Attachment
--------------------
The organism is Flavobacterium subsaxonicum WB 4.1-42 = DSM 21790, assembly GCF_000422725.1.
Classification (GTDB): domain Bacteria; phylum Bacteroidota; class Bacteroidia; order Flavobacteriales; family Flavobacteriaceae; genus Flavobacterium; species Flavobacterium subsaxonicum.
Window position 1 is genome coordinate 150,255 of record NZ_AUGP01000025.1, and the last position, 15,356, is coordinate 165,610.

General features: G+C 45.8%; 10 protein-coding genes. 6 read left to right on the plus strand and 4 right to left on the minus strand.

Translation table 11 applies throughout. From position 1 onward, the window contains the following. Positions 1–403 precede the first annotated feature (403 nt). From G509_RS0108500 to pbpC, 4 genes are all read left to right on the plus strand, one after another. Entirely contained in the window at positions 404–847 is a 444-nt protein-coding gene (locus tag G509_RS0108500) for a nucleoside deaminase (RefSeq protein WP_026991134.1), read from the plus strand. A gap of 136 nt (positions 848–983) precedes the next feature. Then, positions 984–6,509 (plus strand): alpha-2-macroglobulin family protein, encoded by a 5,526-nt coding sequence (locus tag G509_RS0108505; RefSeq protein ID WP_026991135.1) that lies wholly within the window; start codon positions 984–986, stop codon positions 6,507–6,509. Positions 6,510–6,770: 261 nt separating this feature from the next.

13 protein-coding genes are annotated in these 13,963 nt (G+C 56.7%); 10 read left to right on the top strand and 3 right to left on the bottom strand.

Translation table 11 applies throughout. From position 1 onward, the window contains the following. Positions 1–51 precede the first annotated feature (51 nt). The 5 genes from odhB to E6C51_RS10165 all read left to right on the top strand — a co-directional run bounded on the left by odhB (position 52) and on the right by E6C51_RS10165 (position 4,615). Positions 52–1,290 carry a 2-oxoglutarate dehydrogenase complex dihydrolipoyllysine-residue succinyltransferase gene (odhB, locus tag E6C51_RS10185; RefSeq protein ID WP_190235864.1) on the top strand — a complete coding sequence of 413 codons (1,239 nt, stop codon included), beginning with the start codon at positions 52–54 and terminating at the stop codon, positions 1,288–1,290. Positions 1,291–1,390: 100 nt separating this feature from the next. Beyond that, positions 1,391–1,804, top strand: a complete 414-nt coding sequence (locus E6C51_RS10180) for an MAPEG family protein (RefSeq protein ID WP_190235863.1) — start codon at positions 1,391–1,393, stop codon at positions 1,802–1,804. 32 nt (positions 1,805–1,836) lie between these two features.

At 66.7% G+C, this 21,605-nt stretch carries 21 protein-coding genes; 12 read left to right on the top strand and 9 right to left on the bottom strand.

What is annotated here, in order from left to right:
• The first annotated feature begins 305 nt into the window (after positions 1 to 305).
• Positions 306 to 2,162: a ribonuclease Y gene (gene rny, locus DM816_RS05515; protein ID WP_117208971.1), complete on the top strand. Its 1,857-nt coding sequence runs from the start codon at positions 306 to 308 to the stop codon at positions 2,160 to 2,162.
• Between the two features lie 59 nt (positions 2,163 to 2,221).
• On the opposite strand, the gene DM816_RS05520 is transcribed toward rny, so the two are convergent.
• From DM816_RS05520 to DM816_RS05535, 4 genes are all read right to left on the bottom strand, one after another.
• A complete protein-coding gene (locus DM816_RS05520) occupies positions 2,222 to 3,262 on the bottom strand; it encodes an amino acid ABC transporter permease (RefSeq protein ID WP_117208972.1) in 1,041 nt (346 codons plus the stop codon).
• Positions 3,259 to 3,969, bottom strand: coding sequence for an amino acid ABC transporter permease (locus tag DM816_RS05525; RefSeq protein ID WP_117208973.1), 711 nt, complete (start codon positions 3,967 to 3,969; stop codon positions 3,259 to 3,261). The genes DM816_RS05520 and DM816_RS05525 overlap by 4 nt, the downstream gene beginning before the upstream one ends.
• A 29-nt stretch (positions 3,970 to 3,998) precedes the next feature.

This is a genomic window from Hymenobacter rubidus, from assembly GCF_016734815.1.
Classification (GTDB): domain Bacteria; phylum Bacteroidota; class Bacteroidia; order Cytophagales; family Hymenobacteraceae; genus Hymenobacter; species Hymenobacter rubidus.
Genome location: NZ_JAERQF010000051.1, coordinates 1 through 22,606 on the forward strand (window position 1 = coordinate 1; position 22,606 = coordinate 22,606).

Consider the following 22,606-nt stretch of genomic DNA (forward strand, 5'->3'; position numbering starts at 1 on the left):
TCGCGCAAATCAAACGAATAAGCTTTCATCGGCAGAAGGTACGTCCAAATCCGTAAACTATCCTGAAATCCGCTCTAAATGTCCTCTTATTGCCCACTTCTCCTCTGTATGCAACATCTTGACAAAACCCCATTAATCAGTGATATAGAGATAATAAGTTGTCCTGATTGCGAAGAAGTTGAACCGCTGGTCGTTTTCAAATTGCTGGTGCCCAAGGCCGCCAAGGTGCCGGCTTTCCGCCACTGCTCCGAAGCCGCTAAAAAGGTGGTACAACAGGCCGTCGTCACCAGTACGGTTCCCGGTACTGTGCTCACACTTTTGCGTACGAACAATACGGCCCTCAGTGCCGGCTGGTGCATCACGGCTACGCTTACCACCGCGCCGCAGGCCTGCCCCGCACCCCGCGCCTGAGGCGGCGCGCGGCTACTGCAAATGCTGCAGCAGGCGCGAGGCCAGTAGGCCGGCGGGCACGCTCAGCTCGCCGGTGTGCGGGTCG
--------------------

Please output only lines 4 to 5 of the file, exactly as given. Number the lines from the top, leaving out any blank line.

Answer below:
General features: G+C 45.8%; 10 protein-coding genes. 6 read left to right on the plus strand and 4 right to left on the minus strand.

Translation table 11 applies throughout. From position 1 onward, the window contains the following. Positions 1–403 precede the first annotated feature (403 nt). From G509_RS0108500 to pbpC, 4 genes are all read left to right on the plus strand, one after another. Entirely contained in the window at positions 404–847 is a 444-nt protein-coding gene (locus tag G509_RS0108500) for a nucleoside deaminase (RefSeq protein WP_026991134.1), read from the plus strand. A gap of 136 nt (positions 848–983) precedes the next feature. Then, positions 984–6,509 (plus strand): alpha-2-macroglobulin family protein, encoded by a 5,526-nt coding sequence (locus tag G509_RS0108505; RefSeq protein ID WP_026991135.1) that lies wholly within the window; start codon positions 984–986, stop codon positions 6,507–6,509. Positions 6,510–6,770: 261 nt separating this feature from the next.